While arguing that Republicans will be better for Hispanics, a GOP official says, "I can't talk about something if I don't know what the position is."
Updated, 1:57 p.m.
What did candidates do before the days of surrogates? Sleep a lot more soundly, I'd bet. To see why, read this quote from RNC National Hispanic Outreach Coordinator Bettina Inclan. It was delivered, incredibly, during a meeting with reporters in which Republicans were laying out their plan to cut into Democrats' advantage among Hispanics:
I think, as a candidate, to my understanding, that he's still deciding what his position on immigration is, so I can't talk about what his proposal is going to be because I don't know what Romney exactly. He's talked about different issues. What we saw in the Republican primary is that there's a very diverse opinion on how to deal with immigration, so, I can't talk about something if I don't know what the position is.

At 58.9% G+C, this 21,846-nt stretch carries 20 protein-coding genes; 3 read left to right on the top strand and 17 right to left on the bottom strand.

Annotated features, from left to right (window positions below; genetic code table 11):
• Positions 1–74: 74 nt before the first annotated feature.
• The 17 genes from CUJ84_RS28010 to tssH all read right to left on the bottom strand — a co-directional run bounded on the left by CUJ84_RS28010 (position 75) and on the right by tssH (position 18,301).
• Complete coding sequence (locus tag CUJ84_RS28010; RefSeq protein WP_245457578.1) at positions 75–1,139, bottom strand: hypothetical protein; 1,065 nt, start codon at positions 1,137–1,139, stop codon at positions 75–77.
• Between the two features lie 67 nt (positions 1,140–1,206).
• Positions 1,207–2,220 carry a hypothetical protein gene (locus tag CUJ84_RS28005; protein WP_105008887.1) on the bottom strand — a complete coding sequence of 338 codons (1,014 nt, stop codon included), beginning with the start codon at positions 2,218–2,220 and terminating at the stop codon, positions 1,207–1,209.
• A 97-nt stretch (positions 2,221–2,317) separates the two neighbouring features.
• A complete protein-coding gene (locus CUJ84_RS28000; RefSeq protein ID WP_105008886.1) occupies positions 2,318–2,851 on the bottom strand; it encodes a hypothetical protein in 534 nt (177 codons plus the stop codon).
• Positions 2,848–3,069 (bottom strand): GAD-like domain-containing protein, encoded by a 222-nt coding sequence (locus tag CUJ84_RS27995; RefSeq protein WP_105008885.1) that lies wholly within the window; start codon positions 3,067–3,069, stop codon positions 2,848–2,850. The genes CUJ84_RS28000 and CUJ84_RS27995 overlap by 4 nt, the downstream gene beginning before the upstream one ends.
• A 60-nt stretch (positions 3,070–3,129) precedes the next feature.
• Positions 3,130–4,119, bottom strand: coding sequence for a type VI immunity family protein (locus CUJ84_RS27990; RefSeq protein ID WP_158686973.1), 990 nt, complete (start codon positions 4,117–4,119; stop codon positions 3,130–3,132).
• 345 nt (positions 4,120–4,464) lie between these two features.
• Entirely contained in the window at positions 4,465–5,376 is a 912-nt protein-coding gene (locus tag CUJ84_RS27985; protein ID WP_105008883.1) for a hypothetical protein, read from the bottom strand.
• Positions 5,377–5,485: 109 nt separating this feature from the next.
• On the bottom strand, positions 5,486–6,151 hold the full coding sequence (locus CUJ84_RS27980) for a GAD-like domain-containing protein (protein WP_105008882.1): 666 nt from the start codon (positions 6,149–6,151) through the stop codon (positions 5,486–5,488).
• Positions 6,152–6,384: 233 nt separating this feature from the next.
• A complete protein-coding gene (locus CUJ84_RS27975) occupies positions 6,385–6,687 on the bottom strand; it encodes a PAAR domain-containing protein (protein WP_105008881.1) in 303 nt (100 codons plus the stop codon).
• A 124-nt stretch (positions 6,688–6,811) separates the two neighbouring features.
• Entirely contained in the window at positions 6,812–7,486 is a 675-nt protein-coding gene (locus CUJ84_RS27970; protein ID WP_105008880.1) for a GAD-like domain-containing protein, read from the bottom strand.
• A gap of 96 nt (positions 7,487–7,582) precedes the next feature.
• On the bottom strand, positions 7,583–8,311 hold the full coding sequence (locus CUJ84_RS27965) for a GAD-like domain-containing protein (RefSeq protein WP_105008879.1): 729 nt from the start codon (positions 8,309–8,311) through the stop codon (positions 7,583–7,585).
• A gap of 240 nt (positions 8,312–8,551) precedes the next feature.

It's not the wisest thing to say when your presidential standardbearer is widely accused of being a flip-flopper willing to take whatever position is most politically advantageous. Unsurprisingly, Inclan quickly walked it back:
I misspoke, Romney's position on immigration is clear mi.tt/KiMi3x— Bettina Inclan (@BettinaInclan) May 8, 2012
Of course, if the GOP's top officials on Hispanic issues don't know Romney's stand, it's tough to imagine the average Latino voter will.
President Obama had his own surrogate slip-up this week when Vice President Joe Biden seemed to open the door to gay marriage and Education Secretary Arne Duncan openly backed it, forcing the White House to insist Obama hasn't changed his position on same-sex unions (recently, at least -- as a candidate for state senate in 1996, he was clear that he backed them, but apparently changed his mind sometime since then).